MG: Yes, I became a Communist at age 14, 12 and we were a marvelous group. It was to feel part of a big current that was meant to change injustice in Chile. But your name was not going to be carved in marble. You were part of a river that had an enormous nondestructive force. You were among those who had died, who had done thousands of things anonymously. You were just one more in an important river.
The friends you sang with! I love to sing. I love to dance. I won rock ‘n’ roll competitions when I was young! Those friends I danced and sang with, who I did literacy drives with every summer from January 1 to March 10 — going to every isolated, muddy corner of Chile, without trains or buses. Where the peasants, the campesinos, were at the end of the world, and we taught them to read. I can describe it for you as if it happened today, the tears of a campesino, when he could put words together and write his name. I was 15 years old, and I saw that man — not one, but 10, 15, whom I taught to read — crying, with those leathery faces, those hands, that emotion. To see a man crying, hard, because he learned to read! And next to me [were] young people like myself, teaching people how to read during our entire vacations. We would teach “La Cartilla del Campesino” [The Campesino’s Booklet] because, at that time, campesinos had no salaries. They received a cookie, a piece of bread, and two truckloads of used clothes per year.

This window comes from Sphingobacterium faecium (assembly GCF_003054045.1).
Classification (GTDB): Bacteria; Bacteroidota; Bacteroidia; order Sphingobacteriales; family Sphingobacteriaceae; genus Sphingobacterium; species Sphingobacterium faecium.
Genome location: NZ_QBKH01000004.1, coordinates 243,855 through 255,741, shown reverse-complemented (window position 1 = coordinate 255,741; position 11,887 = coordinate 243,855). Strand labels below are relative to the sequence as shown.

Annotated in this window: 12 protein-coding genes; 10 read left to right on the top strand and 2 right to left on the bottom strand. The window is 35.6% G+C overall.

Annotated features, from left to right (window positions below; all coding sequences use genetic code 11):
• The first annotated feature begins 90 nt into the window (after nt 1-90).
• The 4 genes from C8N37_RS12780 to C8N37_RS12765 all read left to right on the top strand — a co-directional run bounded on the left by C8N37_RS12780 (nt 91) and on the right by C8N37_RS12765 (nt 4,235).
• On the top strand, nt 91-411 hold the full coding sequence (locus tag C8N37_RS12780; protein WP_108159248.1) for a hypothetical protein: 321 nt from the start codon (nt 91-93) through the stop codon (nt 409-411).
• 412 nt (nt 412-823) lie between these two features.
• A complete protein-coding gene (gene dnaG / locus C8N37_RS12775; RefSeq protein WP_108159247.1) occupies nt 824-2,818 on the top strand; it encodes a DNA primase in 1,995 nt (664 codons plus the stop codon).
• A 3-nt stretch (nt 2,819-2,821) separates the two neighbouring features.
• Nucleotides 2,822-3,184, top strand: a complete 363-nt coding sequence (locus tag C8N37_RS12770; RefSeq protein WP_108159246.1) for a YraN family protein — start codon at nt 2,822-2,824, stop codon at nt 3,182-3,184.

EF: You were motivated by the death of your compañeros?
MG: Yes, because I have no immediate family, really. My father died when I was 13. My family were those friends with whom I taught literacy classes, studied. They bought me shoes and fed me. They were marvelous friends, and they never, ever used guns. They never thought that death was the way in which injustice would change in Chile. And I don’t know why, but I’ve always felt that they are with me. I confess — I must be honest — it’s been hard. Sometimes I’ve said to myself, “How much longer!? No, no, I don’t want this anymore. Why should I continue? I want to live.”
Once I went to the cemetery in 1990 to visit the tomb of someone very important, someone who in a way represented my friends, and I told him, “I did my duty. Now leave me or stay with me, but in a good way. I don’t want to keep feeling guilt for being alive.” Because that’s what happened at the end, I am alive, and they are dead, and why? It’s unfair. Many among them were much better than me, much more honest, much more authentic.
And I’ve always felt that I have a debt. I owe them something, and the truth is that after going to the cemetery, I felt free for a while, but they are still with me. They accompany me in a good way. That is, I no longer feel I owe them something, although I feel that if they were here with me today, in Chile, where I have children and grandchildren, they’d say “Mónica, we are traveling down a good road. There are many things to do, but we crossed the abyss.”
EF: What kind of threats did you get when you were first reporting criticisms of Pinochet?
MG: Many, but I confess that the first thing that happened — something I’ve only recently learned — is that I had surprised them. Some of those people I’ve denounced — and I’ve talked to many whose names I’ve printed — said that it was surprising to them that someone would dare to say something like that in an article written under her real name.